You know it's bad when your crew finishes the dispatch in sync with the computerized dispatch voice, "apartment 208!" And then the moan. We have been to this apartment 30 or so times this year. Every time it comes in as something potentially serious and it turns out to be nothing.
As we walked in the door we were met by the daughter. She cares for her 86 year old mother who has dementia. The daughter told us that her mother would not sleep, so she couldn't sleep. So she called us because she was tired. She had told the dispatcher that her mother had chest pain.
My captain talked to the daughter about getting help. She has siblings in the area that aren't doing anything and her mother needs more care than she can provide.
In the end we had the daughter sign the mother out AMA (since the mom had no medical complaint at all). We left, this time with the name and phone number of the doctor treating the mother, and a small hope that he may be able to help stop the cycle of 911 calls.
I've been thinking a lot lately about signing people out Against Medical Advice (AMA). I've been looking at it from a literal point of view. I'm supposed to use this form when my patient, against my better judgement, decides that they don't want my services or a trip to the hospital. This does not happen very often.
I can remember one time when the parents of a 3 year old girl that had a seizure refused to go to the 2 closest hospitals. We had them sign an AMA form saying that they refused to go to the hospital that was recommended by us. On the way to the hospital of the parents choice the little girl seized 3 more times, reaching a serious condition known as status epilepticus.
I have had cardiac patients, one that was a cardiac arrest patient that was brought back to life with defibrillation, that refused to go to the ER. They signed out against my advice and best judgment.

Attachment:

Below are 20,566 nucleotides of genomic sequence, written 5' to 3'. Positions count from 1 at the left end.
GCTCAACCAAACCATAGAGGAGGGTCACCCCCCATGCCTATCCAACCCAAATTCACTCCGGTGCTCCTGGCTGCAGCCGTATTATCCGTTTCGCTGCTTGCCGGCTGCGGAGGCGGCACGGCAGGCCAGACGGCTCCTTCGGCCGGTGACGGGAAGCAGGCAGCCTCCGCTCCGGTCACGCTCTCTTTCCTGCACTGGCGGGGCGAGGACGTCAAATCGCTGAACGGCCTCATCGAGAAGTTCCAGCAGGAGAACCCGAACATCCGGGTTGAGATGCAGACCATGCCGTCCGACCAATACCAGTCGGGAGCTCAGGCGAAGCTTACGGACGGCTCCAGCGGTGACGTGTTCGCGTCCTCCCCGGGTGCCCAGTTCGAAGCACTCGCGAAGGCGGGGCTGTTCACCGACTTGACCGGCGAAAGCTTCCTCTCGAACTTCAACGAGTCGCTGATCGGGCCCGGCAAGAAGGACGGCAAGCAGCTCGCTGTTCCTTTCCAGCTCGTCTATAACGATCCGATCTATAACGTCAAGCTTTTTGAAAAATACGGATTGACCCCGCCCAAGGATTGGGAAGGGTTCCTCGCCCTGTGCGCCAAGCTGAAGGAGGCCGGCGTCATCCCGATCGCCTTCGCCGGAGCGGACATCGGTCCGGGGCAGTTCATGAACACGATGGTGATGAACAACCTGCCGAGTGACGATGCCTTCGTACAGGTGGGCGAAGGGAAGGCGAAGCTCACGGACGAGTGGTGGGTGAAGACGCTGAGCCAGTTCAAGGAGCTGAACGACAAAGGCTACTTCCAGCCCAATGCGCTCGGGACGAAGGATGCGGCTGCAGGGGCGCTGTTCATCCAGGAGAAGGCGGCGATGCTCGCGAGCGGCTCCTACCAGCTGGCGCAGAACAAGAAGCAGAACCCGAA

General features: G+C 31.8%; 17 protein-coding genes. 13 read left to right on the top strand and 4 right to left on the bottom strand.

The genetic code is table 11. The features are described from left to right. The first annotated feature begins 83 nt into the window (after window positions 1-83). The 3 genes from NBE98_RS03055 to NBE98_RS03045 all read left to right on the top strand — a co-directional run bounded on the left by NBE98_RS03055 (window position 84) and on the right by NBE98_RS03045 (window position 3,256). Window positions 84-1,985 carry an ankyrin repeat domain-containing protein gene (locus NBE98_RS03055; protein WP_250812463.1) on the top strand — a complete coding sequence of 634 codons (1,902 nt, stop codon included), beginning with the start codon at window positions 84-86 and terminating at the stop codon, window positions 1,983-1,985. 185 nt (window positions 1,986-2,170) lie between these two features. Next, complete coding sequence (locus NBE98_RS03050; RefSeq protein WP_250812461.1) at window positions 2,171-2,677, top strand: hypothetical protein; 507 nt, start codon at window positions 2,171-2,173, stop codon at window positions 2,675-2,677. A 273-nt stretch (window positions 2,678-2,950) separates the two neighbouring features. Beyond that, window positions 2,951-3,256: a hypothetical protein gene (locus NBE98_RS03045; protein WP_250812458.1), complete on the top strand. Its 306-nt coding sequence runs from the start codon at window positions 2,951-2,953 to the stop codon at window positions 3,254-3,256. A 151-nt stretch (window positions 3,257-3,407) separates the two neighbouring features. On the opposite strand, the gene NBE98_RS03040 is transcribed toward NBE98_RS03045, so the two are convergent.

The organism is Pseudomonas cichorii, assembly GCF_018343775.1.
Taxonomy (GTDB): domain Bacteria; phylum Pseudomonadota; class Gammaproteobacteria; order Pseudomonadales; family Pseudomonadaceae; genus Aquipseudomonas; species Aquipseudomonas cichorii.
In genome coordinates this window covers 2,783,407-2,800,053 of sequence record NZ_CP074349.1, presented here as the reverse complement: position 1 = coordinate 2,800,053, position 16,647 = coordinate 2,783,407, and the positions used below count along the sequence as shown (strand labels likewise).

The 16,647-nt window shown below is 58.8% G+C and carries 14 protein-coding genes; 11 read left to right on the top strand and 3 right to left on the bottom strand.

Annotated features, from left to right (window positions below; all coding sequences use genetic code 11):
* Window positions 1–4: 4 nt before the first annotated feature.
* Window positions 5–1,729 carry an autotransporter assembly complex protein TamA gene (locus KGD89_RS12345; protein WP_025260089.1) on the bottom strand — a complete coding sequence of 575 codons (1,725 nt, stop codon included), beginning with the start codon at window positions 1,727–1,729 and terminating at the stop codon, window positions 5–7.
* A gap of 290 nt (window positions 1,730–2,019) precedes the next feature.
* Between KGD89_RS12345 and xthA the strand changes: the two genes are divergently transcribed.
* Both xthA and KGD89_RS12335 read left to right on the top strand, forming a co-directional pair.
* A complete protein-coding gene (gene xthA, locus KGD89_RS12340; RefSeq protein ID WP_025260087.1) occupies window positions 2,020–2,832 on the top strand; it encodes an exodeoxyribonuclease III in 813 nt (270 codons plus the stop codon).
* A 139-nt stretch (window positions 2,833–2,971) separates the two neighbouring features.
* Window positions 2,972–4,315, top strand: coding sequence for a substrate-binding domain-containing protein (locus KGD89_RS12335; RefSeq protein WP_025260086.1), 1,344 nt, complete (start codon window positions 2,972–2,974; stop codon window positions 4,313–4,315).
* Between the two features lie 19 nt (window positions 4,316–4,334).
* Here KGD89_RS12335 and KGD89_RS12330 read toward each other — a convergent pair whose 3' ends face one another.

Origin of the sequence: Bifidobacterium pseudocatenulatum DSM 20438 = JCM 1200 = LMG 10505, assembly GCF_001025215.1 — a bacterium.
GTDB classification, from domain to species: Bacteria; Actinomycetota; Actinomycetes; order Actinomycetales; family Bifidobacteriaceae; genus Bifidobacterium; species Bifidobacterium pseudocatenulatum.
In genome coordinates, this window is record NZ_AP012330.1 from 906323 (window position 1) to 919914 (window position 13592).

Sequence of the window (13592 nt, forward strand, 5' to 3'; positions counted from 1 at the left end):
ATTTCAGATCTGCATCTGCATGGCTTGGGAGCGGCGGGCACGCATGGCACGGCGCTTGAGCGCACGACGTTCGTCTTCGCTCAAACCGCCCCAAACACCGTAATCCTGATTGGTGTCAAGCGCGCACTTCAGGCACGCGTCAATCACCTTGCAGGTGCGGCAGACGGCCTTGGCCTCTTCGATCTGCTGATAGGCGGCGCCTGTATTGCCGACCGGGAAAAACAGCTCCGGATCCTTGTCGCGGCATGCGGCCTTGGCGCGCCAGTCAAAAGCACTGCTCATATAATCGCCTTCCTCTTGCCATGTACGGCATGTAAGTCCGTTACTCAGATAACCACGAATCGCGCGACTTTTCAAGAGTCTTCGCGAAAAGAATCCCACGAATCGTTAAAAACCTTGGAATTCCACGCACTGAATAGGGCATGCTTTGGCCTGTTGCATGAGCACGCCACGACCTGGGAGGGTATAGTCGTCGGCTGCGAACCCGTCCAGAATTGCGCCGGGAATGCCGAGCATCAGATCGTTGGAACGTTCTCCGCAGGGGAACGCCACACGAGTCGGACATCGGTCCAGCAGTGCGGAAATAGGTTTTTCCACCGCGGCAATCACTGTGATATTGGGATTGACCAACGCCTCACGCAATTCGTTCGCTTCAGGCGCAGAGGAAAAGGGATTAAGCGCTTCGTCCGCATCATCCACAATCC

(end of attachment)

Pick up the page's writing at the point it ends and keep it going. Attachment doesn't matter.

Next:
I think that these are cases where the AMA form is perfect.
More often then not I find myself having a patient sign an AMA form because we were called out for a stubbed toe. The AMA form just doesn't seem to apply. They are doing nothing against medical advice. In fact, they are doing what I would suggest. Stop wasting our time, and don't waste the ER's time or yours. Go home. You'll live. Patient's call us for all kinds of minor things. They want a medical opinion. So we, when appropriate suggest they not go to the hospital and if they are still concerned, to make an appointment with their primary care physician. We then have them sign out AMA.
Does this make sense? Didn't I just tell them not to go?
I think it's time for the EMS profession to develop a new form for a release of liability. A WMA form. You can sign out With Medical Advice. That way, after performing a proper assessment and determining that the patient does not need an ambulance ride to the ER, the patient can release us of liability without saying that they are going against our advice.
If your area is anything like mine, most of the people that we "AMA" are actually following either our explicit advice or are following what we would do in their situation.
I found this form online that has a protocol (RAS or Release At Scene) for releasing patients that don't need to go the the ER. I love it. I want to adopt it.